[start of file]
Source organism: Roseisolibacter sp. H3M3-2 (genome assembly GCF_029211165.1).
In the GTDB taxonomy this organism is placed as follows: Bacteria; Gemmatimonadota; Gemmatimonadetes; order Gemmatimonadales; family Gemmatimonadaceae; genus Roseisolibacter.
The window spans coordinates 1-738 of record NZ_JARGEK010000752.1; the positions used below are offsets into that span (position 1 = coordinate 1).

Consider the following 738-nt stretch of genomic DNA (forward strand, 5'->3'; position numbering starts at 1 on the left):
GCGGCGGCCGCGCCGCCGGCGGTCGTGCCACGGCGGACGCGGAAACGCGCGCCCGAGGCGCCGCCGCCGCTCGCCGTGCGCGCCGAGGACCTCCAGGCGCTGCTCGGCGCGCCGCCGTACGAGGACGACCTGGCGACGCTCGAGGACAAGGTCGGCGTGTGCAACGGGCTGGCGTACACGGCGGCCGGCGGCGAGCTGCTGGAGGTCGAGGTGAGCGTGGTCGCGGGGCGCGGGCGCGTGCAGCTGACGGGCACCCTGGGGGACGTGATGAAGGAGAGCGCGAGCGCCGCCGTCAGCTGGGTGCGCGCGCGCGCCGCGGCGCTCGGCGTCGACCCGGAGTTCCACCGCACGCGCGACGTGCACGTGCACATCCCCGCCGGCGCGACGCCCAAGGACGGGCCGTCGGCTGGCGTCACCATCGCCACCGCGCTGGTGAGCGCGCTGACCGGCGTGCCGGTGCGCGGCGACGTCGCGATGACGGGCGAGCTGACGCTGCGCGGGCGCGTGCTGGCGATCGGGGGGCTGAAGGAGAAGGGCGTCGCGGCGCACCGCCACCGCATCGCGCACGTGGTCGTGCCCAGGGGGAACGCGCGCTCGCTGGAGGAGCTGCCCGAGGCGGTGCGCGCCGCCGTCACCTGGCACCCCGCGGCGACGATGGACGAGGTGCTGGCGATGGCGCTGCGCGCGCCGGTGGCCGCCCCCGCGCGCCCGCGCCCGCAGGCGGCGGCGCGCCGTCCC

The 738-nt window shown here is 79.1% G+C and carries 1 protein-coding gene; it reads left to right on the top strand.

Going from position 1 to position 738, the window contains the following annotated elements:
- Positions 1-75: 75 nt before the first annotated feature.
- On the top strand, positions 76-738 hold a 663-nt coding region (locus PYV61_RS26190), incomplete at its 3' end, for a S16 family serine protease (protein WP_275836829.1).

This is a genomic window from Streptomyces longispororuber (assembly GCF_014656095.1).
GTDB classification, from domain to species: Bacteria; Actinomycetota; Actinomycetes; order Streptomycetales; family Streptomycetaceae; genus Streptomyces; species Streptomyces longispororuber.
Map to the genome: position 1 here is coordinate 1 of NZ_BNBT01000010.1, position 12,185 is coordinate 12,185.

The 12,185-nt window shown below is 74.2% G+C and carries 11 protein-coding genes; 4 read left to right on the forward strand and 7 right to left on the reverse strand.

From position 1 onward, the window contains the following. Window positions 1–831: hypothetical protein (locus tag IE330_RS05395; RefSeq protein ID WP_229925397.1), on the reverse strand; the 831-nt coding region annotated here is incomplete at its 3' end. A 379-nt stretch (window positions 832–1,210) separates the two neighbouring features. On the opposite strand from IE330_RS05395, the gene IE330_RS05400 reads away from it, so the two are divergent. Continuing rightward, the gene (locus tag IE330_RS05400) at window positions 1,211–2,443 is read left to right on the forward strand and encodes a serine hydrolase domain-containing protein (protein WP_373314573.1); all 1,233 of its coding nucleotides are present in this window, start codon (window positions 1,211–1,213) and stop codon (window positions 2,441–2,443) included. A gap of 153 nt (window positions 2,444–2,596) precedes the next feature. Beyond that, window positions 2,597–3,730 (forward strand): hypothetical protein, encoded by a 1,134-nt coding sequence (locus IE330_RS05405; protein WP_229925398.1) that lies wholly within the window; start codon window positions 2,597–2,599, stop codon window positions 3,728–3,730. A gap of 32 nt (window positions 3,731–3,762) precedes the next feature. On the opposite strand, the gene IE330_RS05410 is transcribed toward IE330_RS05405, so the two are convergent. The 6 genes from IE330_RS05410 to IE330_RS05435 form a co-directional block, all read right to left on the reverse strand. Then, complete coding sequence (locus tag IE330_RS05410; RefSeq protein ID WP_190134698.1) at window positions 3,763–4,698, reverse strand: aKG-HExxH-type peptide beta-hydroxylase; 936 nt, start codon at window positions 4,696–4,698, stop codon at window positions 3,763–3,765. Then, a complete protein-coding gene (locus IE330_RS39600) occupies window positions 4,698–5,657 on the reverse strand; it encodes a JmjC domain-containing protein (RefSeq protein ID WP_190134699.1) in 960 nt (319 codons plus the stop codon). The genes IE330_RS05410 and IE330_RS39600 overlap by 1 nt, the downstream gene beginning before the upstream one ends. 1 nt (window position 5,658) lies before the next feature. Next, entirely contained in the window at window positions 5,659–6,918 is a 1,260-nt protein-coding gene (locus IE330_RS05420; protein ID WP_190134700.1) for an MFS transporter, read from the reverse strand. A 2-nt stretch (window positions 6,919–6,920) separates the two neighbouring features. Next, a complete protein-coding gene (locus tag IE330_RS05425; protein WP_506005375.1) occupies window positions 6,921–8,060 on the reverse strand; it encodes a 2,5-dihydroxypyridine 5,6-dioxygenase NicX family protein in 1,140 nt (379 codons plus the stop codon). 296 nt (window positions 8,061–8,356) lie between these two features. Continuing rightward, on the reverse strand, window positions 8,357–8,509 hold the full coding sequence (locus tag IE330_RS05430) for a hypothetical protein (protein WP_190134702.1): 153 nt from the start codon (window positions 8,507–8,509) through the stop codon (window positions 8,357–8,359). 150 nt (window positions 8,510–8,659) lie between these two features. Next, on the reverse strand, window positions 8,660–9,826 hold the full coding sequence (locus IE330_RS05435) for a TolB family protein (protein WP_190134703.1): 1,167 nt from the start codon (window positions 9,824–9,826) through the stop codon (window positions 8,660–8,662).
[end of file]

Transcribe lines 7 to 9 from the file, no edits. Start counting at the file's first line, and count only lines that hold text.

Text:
Going from position 1 to position 738, the window contains the following annotated elements:
- Positions 1-75: 75 nt before the first annotated feature.
- On the top strand, positions 76-738 hold a 663-nt coding region (locus PYV61_RS26190), incomplete at its 3' end, for a S16 family serine protease (protein WP_275836829.1).